Public Financial Management Public Expenditure Management : Comparatives Analysis (New Zealand and Australia) Presented By : Mohd Amar Bin Aziz (811821) Raja Abumanshur Matridi (810083)
Public Expenditure Management• Public Expenditure Management (PEM) is one instrument of government policy. Public expenditure management is a basic means of government policy distributing and utilizing sources productively, effectively and sensitively (Allen, Richard & Tommasi, 2001, p.19).• Public Expenditure Management (PEM) which can be defined as efficient, effective and sensitive allocation of resources is a basic instrument of government policy. “Public Expenditure Management Reform” which mostly involves institutional and administrative regulations and gradually becomes widespread in many countries has approximated public sector at a large extent (Cicek, 2008).• Public Expenditure Management (PEM) is a central instrument of economic and development policy. The three over-all goals of PEM are fiscal discipline, strategic resource allocation and good operational management. Effective PEM is also a key component in good governance, which rests upon what the Asia Development Bank has termed the four pillars of accountability, transparency, predictability and participation (Asia Development Bank Institute, 1999).
Public Expenditure Management Aggregate Fiscal Discipline These 3 level budgetary outcomes are embedded in Allocation institutional Efficiency arrangements Operational / Technical Efficiency
Institutional Arrangements• The institutional arrangements refer to the delegation, distribution, or sharing of power related to growth management decision-making and implementation authority. On the Government-Governance scale to the left Government power represents planning as the exclusive domain of a state or regional public agency; Governance reflects relative degrees of delegated or shared power with smaller units of government and/or non profit and private entities (Washington Office of Community Development, 2000).• Institutional arrangements are interpreted as different (in)formal regimes and coalitions for collective action and inter-agent coordination, ranging from public- private cooperation and contracting schemes, organizational networking to policy arrangements (Geels, 2004; Klein & Teisman, 2000).• Institutions are commonly defined as the ‘rules of the game’, including norms, beliefs, values, habits and behaviour (Menard, 2000).
Aggregate Fiscal Discipline• Allowing budgets to be set consistent with a realistic macroeconomic framework and a sustainable fiscal program, and brought in on target (International Monetary Fund, 2008).
Allocation Efficiency• requiring that resource allocations reflect the policies and priorities of the government’s program (International Monetary Fund, 2008).
Operating Efficiency• requiring that resources are utilized efficiently and effectively towards to the purpose for which they have been allocated (International Monetary Fund, 2008).
New Zealand’s reformsMechanism used (Campos & Pradhan, 1997):• State Owned Enterprise (SOE) Act (1986) - Provide competitiveness• The State Sector Act (1988) - Abolished the permanent tenure• Public Finance Act (1989) - Enhanced transparency - Improved Accountability• The Fiscal Responsibility Act (1993) - Enhanced transparency and Accountability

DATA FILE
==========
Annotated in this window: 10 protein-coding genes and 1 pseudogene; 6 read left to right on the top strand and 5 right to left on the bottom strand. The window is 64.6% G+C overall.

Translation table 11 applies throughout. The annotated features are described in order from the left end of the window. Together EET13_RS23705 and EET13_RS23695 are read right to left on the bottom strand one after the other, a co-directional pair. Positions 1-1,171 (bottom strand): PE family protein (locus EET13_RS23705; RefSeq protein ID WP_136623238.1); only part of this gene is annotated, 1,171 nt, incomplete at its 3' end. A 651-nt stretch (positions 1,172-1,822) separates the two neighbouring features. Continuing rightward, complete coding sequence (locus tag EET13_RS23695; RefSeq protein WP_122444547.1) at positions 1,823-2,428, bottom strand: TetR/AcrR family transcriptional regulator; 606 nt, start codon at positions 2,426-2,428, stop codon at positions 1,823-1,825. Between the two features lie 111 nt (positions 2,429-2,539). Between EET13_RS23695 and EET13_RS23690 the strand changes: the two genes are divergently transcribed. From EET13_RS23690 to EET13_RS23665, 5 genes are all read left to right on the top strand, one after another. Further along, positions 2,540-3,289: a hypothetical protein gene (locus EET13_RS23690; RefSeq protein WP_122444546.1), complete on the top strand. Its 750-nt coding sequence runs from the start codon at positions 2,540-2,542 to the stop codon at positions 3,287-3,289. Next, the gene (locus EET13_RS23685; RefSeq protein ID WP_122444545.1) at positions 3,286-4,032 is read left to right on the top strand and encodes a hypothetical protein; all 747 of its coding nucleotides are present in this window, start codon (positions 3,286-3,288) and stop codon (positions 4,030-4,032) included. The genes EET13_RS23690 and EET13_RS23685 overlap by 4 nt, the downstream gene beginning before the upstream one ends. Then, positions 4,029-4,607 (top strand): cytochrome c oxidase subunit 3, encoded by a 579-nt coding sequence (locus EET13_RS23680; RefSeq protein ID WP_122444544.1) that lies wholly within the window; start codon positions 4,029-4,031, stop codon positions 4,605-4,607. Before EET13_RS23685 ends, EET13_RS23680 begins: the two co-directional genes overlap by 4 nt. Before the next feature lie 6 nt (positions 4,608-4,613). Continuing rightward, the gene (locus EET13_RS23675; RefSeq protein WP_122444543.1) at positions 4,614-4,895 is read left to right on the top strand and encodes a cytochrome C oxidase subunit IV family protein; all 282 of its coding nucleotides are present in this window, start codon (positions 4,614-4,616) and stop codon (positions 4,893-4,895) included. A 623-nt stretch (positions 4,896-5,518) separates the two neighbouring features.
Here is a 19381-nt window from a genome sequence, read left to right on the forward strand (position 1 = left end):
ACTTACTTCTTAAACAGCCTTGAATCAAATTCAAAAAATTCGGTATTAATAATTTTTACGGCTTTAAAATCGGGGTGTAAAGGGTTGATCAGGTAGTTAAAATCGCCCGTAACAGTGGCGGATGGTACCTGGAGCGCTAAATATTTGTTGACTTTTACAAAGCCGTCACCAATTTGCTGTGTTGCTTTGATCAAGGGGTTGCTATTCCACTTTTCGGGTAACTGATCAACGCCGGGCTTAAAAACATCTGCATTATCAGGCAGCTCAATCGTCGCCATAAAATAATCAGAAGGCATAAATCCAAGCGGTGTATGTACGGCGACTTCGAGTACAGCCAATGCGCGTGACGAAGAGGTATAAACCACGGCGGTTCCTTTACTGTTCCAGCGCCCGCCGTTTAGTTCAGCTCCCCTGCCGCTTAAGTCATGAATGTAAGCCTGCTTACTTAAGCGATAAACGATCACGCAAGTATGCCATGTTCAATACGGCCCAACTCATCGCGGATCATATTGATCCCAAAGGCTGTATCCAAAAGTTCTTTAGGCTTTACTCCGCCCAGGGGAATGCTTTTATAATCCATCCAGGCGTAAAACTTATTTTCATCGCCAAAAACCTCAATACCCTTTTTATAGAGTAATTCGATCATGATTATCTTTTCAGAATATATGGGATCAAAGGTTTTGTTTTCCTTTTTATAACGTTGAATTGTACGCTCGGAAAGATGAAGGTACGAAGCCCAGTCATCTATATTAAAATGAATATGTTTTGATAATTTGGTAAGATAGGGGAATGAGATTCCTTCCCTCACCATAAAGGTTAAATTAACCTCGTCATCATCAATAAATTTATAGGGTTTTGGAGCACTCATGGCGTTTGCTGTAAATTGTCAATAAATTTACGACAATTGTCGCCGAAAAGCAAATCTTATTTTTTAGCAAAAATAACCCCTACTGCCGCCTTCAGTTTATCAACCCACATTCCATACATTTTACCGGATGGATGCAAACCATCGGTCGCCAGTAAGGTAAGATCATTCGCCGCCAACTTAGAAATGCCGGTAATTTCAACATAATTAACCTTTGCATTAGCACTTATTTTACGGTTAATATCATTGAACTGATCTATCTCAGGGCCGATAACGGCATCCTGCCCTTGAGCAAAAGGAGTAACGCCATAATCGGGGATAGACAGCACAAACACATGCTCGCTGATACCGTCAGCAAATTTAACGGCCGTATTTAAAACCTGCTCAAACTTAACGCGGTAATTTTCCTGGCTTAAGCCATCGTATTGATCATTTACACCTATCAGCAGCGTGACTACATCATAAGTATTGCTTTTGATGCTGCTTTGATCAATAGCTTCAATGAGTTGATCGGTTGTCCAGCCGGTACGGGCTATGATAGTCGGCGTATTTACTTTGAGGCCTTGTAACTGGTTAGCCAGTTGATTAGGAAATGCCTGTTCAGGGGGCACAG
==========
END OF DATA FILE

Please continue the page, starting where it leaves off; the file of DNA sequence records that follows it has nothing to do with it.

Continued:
New Zealand’s reforms State Owned Enterprise (SOE) Act (1986); The State Sector Act (1988);The Fiscal Responsibility Act (1993) Public Finance Act (1989) Aggregate fiscal discipline Operating/technical efficiency Strategic Result Areas (SRAs) Key Results Areas (KRAs) Allocation Efficiency
Australia’s reforms• Australia has instituted a medium term expenditure framework that consist of six main interrelated elements (Campos & Pradhan, 1997): - First, a cornerstone of the Australian reforms has been a system of Forward Estimates; - Second, mechanisms for macroeconomic planning reconcile the forward estimates with the target deficit to identify the scope for new spending and savings;
Australia’s reforms- Third, decision making mechanisms were instituted at a political level through the "Trilaterals“ and the Expenditure Review Committee (ERC) of the cabinet to decide upon competing priorities for spending and savings to achieve the net fiscal targets.- Fourth, a system of portfolio budgeting was introduced.- Fifth, the development of the running costs system further devolved authority within departments or portfolios.- Finally, while portfolio budgeting and the running cost system devolved authority to line agencies, program management and budgeting was introduced to focus attention on outcomes.
Similarities PEM between two regions• Transparency• Considerable devolution• Contestability• Binding commitment to aggregate fiscal discipline
Comparatives Outcomes / Countries New Zealand AustraliaAggregate Fiscal Discipline The Fiscal Responsibility 2. Mechanisms for Act (1993) macroeconomic planningAllocation Efficiency Strategic Result Areas 1. System of Forward (SRAs); Estimates; Key Result Areas (KRAs) 3. "Trilaterals“ and the Expenditure Review Committee (ERC)Operating Efficiency State Owned Enterprise 4. System of Portfolio (SOE) Act (1986); budgeting; The State Sector Act 5. The running costs (1988); system; Public Finance Act (1989) 6. portfolio budgeting and the running cost system devolved authorityState Budget Deficit DeficitCPI 1 7
Strengths & WeaknessesAttributes / Countries New Zealand AustraliaStrength Privatizing large chunks Budget process on of public sectors; strategic priorities; Management contractWeakness Not focus on allocative Looser system of efficiency accountability